The problem with trusting experience over expertise (a story about design thinking, astronauts, Formula 1 pundits and Brexit)
Khoi Vinh wrote an excellent piece on how designers come across as threatened by democratisation — and why design thinking (which “packages a designer’s way of working for a non-designer audience”) is a good thing.
I was particularly struck by Khoi Vinh’s point about architecture critics.
Consider Michael Kimmelman, architecture critic at The New York Times. He nearly won a Pulitzer for his incisive writing which puts architecture in context, gives it meaning and makes it more relevant for countless people.
Now imagine if Kimmelman were a practicing architect. Imagine that he has projects all over the world and is working on a huge high rise in downtown Manhattan at the same time as he files his bylines at The Times. That would undoubtedly and profoundly change the way we think about what he has to say about architecture.
There is a wider point too about how the media — and society in general — has gradually drifted away from listening to these types of expert figures, who can provide context and meaning. Instead, we increasingly prefer to listen to practitioners — those who have experienced the thing they are talking about — no matter how much they actually know about it.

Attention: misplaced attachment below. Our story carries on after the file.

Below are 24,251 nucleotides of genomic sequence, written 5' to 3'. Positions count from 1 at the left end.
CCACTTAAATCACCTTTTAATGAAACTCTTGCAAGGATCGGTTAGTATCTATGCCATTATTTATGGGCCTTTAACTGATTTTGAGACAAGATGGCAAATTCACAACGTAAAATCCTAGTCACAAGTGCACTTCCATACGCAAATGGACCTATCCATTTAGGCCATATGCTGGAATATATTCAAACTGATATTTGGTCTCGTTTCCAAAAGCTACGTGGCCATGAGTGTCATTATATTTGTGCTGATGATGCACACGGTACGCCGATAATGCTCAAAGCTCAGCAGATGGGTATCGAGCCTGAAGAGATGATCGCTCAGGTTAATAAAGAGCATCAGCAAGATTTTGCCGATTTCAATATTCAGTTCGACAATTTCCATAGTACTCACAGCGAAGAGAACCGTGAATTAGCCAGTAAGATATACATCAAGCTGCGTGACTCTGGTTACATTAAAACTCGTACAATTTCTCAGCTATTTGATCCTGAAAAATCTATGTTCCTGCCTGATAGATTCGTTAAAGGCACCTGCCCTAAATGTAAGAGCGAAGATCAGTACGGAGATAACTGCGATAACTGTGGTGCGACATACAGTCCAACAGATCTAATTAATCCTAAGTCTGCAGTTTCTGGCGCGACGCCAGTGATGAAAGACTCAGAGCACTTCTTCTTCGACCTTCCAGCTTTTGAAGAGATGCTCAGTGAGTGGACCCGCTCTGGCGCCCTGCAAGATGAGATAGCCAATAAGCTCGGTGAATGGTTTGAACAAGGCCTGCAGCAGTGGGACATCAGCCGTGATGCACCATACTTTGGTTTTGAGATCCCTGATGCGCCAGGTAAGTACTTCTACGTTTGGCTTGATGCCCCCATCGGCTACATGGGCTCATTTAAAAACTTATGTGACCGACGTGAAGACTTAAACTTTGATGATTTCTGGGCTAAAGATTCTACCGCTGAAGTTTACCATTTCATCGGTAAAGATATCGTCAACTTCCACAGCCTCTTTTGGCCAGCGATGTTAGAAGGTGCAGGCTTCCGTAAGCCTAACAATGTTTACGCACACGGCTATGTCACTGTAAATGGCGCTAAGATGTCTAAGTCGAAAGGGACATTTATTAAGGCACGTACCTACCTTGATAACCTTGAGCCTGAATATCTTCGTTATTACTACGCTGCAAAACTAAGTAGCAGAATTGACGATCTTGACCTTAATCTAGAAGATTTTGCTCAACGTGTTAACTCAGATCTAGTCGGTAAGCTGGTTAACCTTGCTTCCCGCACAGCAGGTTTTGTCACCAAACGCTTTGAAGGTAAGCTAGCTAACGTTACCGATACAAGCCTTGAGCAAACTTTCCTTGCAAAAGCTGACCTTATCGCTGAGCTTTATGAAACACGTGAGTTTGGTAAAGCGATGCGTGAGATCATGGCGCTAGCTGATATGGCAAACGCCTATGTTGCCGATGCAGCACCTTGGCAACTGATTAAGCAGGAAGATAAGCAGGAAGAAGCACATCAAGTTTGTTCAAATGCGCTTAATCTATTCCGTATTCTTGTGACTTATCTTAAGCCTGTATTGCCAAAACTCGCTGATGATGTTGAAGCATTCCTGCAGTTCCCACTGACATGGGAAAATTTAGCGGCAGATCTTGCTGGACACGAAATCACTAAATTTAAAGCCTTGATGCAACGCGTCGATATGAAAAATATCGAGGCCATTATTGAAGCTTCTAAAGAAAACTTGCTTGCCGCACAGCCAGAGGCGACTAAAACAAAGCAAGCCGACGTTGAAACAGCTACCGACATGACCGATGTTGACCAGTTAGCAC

Jeremy Vine highlighted this when he talked about “the battle of astronomers v astronauts”. A decade or two ago, if you wanted to know about the moon, you would talk to an astronomer.
We liked them, these serious people with their heads in books and their eyes on planets. They could talk with authority about any constellation.
But today the broadcasters would rather go to the astronaut who has been on the moon, than the astronomer who “only” knew about it.
I can think of a shift within my lifetime in sports broadcasting too. When I was a child in the late 1990s, the Formula 1 pundits were respected journalist figures — even on ITV. People like Tony Jardine and Simon Taylor. They were rather bookish, but they provided historical context, acted as neutral observers, saw the bigger picture and communicated it.
Over time, such figures were slowly replaced with ageing ex-drivers. Again on ITV, the expertise didn’t always shine through. (Nor did the grasp of the English language.) The punditry became flat; the viewers became less enlightened. But there was a celebrity on the telly.
It has now reached the point where journalists are almost completely pushed out of the equation. With F1 punditry today (at least on certain channels), it feels like we only learn about how much better the sport was back in the good old days of the 1990s, when those very pundits happened to be driving. I know other sports have undergone a similar shift.
Jeremy Vine seems to approve of the marginalisation of the astronomers. But the astronauts, the F1 drivers and the architects bring their own biases to the table, and give us a more limited perspective.
When Michael Gove, in the run-up to the European Union referendum, said that people have had enough of experts, he was probably right. But it is dangerous to embrace that as a good thing — as our experience with Brexit is demonstrating.